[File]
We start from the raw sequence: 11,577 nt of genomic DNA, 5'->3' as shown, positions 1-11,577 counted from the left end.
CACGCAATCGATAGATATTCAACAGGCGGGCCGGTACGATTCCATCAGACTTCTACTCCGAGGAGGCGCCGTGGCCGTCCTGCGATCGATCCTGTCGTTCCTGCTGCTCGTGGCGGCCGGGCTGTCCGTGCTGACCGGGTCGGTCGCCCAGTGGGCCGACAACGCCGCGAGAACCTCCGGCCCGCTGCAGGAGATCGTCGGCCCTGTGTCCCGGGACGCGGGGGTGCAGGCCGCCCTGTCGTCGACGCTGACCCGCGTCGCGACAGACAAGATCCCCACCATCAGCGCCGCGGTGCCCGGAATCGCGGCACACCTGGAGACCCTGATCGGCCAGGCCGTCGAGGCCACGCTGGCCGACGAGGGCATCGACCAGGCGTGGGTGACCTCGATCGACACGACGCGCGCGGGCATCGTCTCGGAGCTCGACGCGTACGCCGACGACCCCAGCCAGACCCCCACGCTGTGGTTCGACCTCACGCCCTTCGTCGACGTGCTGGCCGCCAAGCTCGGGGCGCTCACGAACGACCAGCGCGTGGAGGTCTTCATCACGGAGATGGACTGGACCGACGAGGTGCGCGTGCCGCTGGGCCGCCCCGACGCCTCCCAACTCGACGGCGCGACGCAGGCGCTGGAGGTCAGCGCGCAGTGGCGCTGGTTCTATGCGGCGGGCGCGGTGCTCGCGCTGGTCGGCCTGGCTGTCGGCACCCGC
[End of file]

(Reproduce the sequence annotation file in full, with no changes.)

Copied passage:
We start from the raw sequence: 11,577 nt of genomic DNA, 5'->3' as shown, positions 1-11,577 counted from the left end.
CACGCAATCGATAGATATTCAACAGGCGGGCCGGTACGATTCCATCAGACTTCTACTCCGAGGAGGCGCCGTGGCCGTCCTGCGATCGATCCTGTCGTTCCTGCTGCTCGTGGCGGCCGGGCTGTCCGTGCTGACCGGGTCGGTCGCCCAGTGGGCCGACAACGCCGCGAGAACCTCCGGCCCGCTGCAGGAGATCGTCGGCCCTGTGTCCCGGGACGCGGGGGTGCAGGCCGCCCTGTCGTCGACGCTGACCCGCGTCGCGACAGACAAGATCCCCACCATCAGCGCCGCGGTGCCCGGAATCGCGGCACACCTGGAGACCCTGATCGGCCAGGCCGTCGAGGCCACGCTGGCCGACGAGGGCATCGACCAGGCGTGGGTGACCTCGATCGACACGACGCGCGCGGGCATCGTCTCGGAGCTCGACGCGTACGCCGACGACCCCAGCCAGACCCCCACGCTGTGGTTCGACCTCACGCCCTTCGTCGACGTGCTGGCCGCCAAGCTCGGGGCGCTCACGAACGACCAGCGCGTGGAGGTCTTCATCACGGAGATGGACTGGACCGACGAGGTGCGCGTGCCGCTGGGCCGCCCCGACGCCTCCCAACTCGACGGCGCGACGCAGGCGCTGGAGGTCAGCGCGCAGTGGCGCTGGTTCTATGCGGCGGGCGCGGTGCTCGCGCTGGTCGGCCTGGCTGTCGGCACCCGC